Particular influence came from Susan Hiller’s The Sisters of Menon, 1972-1979. In a collaborative telepathy experiment Draw Together, Hiller attempted to send images to friends all over the world to draw but found herself the agent of automatic writing. This work became known as The Sisters of Menon, “which communicated powerful collective female solidarity of sisters.”

“Simultaneously participant & spectator, author & reader, singular & plural, ‘I’ feel more like series of activities than an impermeable, corporeal unit.” Susan Hiller, Notes IV, in Sisters of Menon, Coracle Press for Gimpel Fils, London, 1983.

It is also the first artist’s book I discovered as a student, by accident in the college library in 1991.


Sisters of Menon Susan Hillier

Fig. 4:  Sisters of Menon by Susan Hillier (1983). Winchester School of Art Library Artists’ Book Collection.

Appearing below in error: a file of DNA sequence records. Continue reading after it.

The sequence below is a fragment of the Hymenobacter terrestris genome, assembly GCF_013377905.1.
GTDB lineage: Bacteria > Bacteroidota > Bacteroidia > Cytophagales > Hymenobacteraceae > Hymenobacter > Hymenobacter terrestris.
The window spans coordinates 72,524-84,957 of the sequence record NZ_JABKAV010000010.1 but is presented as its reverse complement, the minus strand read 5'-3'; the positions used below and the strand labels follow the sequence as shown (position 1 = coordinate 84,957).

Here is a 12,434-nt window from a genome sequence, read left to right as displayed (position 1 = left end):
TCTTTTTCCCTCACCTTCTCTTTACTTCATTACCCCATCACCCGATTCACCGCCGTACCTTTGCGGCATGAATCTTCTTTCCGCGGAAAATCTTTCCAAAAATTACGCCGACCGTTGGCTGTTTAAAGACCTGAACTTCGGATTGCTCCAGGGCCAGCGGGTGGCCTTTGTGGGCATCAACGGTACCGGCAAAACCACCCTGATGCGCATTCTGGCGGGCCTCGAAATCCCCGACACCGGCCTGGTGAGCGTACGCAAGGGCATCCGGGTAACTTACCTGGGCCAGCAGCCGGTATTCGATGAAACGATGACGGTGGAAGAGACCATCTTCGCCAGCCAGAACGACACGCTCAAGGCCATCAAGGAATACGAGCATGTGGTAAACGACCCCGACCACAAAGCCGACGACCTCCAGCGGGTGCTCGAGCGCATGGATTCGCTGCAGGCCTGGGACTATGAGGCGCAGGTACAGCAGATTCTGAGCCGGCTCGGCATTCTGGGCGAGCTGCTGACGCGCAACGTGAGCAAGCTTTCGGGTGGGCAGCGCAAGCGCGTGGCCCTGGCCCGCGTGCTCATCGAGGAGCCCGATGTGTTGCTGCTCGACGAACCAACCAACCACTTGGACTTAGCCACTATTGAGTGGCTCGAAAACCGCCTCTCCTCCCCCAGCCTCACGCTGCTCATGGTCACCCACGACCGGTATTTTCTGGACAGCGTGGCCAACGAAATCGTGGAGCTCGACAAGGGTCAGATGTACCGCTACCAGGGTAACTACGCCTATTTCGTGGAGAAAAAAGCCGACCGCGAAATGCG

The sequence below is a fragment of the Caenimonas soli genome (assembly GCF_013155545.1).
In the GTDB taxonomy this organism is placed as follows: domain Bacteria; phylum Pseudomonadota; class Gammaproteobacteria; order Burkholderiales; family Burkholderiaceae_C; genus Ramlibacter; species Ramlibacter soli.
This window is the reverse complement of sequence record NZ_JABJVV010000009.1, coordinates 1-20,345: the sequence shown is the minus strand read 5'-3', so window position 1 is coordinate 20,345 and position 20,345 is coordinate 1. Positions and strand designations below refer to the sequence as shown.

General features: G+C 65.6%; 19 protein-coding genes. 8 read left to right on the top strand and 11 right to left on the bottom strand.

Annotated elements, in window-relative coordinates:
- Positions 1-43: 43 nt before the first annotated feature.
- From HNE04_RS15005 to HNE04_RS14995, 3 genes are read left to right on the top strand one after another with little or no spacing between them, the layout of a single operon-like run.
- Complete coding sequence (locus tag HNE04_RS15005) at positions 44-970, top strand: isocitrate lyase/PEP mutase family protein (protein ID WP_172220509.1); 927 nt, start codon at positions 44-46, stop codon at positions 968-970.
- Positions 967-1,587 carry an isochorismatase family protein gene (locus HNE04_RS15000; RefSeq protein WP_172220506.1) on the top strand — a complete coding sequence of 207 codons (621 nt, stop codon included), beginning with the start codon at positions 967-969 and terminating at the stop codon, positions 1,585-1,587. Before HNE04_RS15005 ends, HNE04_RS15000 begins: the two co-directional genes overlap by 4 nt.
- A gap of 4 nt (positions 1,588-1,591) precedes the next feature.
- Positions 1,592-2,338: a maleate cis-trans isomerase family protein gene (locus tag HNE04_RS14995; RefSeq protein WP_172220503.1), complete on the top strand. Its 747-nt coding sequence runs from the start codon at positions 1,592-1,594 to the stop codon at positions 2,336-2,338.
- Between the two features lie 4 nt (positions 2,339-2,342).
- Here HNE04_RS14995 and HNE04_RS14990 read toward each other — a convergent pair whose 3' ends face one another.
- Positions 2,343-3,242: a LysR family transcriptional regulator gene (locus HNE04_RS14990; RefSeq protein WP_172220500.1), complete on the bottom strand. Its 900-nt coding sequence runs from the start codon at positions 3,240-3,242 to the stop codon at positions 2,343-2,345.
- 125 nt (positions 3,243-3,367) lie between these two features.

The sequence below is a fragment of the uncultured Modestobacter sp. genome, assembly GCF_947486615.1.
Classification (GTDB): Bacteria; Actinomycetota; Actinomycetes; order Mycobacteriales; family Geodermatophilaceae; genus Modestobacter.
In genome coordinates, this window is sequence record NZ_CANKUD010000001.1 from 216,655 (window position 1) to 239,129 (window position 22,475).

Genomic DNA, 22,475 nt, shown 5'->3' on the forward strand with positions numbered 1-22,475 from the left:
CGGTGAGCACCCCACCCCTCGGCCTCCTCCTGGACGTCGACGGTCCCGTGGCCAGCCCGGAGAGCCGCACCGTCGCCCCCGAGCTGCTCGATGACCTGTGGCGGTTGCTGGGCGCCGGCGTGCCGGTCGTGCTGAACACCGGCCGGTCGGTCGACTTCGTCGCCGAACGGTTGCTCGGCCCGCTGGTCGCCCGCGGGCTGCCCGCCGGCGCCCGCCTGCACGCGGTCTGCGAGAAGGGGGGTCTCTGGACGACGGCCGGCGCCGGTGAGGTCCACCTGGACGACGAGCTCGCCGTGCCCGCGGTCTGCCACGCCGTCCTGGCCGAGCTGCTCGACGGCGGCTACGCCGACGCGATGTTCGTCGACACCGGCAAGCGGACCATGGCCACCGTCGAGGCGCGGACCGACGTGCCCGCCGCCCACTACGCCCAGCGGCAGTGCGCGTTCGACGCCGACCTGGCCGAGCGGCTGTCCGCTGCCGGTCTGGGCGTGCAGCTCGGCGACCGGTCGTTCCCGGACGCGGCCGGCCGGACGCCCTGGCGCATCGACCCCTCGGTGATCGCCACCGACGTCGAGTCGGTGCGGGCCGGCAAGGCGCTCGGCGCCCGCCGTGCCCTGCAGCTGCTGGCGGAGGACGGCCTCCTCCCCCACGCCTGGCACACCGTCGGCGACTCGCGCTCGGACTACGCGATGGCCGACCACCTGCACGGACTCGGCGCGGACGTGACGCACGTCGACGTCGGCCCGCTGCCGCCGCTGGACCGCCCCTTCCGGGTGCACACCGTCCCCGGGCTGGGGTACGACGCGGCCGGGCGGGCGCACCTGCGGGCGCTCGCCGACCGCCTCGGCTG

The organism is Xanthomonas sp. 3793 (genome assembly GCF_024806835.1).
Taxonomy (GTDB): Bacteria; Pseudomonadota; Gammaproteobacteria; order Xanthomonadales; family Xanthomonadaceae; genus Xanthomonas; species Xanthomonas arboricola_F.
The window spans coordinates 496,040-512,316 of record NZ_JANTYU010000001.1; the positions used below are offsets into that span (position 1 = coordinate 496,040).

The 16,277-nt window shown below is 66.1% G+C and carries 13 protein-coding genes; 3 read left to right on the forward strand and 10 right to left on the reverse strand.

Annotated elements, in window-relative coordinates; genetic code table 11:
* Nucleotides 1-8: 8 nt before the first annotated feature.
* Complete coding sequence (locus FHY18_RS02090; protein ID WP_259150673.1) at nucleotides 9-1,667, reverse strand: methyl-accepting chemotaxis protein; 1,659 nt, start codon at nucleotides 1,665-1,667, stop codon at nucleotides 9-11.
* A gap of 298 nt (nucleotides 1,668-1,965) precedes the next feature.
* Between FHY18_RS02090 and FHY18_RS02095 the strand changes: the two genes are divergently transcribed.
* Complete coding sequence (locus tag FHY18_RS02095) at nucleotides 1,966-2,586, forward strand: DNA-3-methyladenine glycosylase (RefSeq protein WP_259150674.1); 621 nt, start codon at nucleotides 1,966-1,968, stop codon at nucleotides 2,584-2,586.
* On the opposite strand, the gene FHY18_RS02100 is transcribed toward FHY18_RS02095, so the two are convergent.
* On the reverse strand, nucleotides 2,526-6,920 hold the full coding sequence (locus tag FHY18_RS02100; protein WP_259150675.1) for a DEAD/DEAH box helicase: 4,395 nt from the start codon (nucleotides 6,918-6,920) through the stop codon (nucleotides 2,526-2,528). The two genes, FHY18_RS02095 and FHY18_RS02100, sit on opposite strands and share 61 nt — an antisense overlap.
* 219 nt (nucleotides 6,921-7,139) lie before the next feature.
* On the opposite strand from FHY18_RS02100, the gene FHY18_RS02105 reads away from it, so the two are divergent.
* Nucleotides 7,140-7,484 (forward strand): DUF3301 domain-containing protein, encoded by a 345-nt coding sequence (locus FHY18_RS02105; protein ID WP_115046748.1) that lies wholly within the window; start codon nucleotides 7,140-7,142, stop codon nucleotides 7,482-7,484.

The Fox Sisters stayed in my mind on and off whilst I thought about what I might make over the years. Thoughts lingered… I often make artists’ books about books, or the contents of books. I read about the Fox Sisters in the VSW library. I had found Sisters of Menon by accident in a library. Why not devise a project to see if I can transmit the emotional content of some of the books I love reading?

How would I do that?

Q: How hard is it to find a psychometric reader to collaborate on an art project?

A: It is very hard. It took me 14 years to formulate my plan, but then I got lucky…



Fig. 5: Small Biscuit Tin and Cameo Pendant


Summer 2017. A friend recommends a practicing psychometric reader who will help. I start looking for things I can read to. Ten objects to read ten stories to.

I choose a short story or chapter from a book to read to each object. Stories I think they might enjoy or relate to.

For example, I read some of Wuthering Heights to the framed photograph of an abandoned house I found in a charity shop. I finish the 10 readings and package the objects to send to the reader who lives in The Netherlands.